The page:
The Book of Sweet Things by Seán and Kieran Murphy It was only a matter of time before Kieran Murphy’s entertaining Ice Cream Ireland made it to the printed page. The Book of Sweet Things, written by Kieran and his brother/business partner Seán, tells the story of how two Americans got into the ice cream business in Dingle a few years ago. Now Murphys’ Ice Cream is sold from two shops – one in Dingle and the other in Killarney – and their distinctive blue and white containers are stocked in delis and foodstores throughout Ireland. I got my first taste of their wares by picking up a tub of vanilla (or fanaile) in Morton’s of Ranelagh; now, fortunately, I’m never too far from a freezer-full of varieties at work in Urru.


Piri Piri Starfish by Tessa Kiros

Inviting recipes Could Portugal be the new Spain? Reading Tessa Kiros’ Piri Piri Starfish and its references to petisco (tapas, Portuguese-style), chourico (substitute chorizo), port instead of sherry and salt cod (in Portugal – bacalhau, in Spain – bacalao) you could be forgiven for thinking things are moving that direction. This, the follow up to Kiros’ acclaimed parent-and-child-orientated Apples for Jam, is a more straightforward cookbook. As with Apples…, colour is very important, although the chapters are laid out in a more clear-cut way – Essential Recipes, Petisco Plates, Starters and Soups, Mains and Side Plates, Deserts and Cakes – than that book’s rainbow bright colour-coded sections. Here the tone is more grown up, with lots of muted blues and greys, beautifully designed page titles and a thick white and blue ribbon for marking your way through the book.


Grilled Pizzas & Piadinas by Craig Priebe with Dianne Jacob

A new way of cooking pizzaI love experimenting with and learning different cooking techniques, especially if they involve playing with yeast. No Knead Bread? Yes please! Artisan Bread in Five Minutes a Day. Made that. Sourdough from my own starter? Still bubbling quietly away in the fridge. But grilled or barbequed pizza? Not yet – that was until I got my hands on a copy of Craig Priebe’s Grilled Pizzas & Piadinas. Craig developed his grilling technique, using a barbeque, when he ran his own pizza restaurant in Atlanta and this book explains it in detail. When we did the pizza day in Ballymaloe, Darina cooked one of her creations on the barbeque outside the demo theatre door but, more fascinated by the wood-fired oven, I didn’t hang around in the rain, instead directing my attentions indoors so I never got to investigate the barbequed pizza properly.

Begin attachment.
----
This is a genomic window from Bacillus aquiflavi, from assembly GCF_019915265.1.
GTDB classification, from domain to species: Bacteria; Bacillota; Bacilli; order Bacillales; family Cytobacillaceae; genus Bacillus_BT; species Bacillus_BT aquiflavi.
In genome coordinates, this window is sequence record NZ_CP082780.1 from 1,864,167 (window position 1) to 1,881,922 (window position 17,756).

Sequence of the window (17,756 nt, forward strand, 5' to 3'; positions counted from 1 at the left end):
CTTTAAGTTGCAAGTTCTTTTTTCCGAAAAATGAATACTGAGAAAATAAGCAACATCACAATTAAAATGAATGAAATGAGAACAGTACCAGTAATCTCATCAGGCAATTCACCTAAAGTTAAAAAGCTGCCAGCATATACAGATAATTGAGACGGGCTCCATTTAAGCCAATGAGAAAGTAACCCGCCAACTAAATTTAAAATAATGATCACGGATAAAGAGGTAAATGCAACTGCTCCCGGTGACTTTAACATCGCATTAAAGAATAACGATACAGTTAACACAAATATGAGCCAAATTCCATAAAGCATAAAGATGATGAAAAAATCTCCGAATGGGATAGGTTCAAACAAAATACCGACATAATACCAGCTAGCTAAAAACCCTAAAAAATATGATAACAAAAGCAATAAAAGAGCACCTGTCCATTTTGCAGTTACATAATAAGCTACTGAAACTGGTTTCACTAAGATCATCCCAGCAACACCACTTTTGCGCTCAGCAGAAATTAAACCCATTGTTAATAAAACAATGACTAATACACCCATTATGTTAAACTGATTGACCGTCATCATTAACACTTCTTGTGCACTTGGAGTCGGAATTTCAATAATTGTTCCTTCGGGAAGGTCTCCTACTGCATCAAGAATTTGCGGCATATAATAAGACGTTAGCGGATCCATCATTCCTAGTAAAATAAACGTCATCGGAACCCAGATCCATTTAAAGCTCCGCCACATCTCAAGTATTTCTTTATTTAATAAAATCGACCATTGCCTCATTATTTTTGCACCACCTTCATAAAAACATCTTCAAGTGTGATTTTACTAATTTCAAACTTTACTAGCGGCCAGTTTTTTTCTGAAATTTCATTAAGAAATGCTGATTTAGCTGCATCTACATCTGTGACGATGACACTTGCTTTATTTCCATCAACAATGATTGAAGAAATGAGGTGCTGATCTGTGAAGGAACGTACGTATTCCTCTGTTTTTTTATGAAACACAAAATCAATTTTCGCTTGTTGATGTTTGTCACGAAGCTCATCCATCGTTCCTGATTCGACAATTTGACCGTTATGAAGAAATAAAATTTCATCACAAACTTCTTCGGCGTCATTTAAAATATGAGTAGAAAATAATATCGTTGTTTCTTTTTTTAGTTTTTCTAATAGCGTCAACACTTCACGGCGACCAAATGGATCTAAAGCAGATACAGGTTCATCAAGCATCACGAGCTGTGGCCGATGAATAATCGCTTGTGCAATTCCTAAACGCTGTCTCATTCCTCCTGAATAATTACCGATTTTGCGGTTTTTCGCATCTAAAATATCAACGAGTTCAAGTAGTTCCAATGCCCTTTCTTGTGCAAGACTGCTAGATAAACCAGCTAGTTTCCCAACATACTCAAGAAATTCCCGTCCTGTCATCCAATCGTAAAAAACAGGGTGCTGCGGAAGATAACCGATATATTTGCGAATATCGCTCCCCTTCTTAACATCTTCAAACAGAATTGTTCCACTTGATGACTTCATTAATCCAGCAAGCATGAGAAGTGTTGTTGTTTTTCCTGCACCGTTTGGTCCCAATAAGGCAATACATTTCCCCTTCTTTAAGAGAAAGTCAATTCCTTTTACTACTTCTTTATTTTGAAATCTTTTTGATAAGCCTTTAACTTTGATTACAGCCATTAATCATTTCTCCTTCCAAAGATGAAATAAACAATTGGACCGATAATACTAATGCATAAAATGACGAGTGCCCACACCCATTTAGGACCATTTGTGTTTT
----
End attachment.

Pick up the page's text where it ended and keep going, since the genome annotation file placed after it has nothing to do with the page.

By Request: Irish Tea Brack from the McDonnell’s Good Food Cookbooks 8

By Request: Irish Tea Brack from the McDonnell’s Good Food Cookbooks

Since I first wrote about the McDonnell’s Good Food Cookbooks I have had several emails asking for recipes that people remember from their childhood or enjoyed years ago but have since lost. The latest request, from Renee who wants to make the cake for a family occasion, is for the Tea Brack recipe from the first cookbook. This is one of our family favourites, a much used recipe, but – as I well remember from frustrated occasions searching for it – annoyingly filed under the name Irish Tea Brack in the Irish Tea Time Favourites chapter, just across the page from Gingerbread.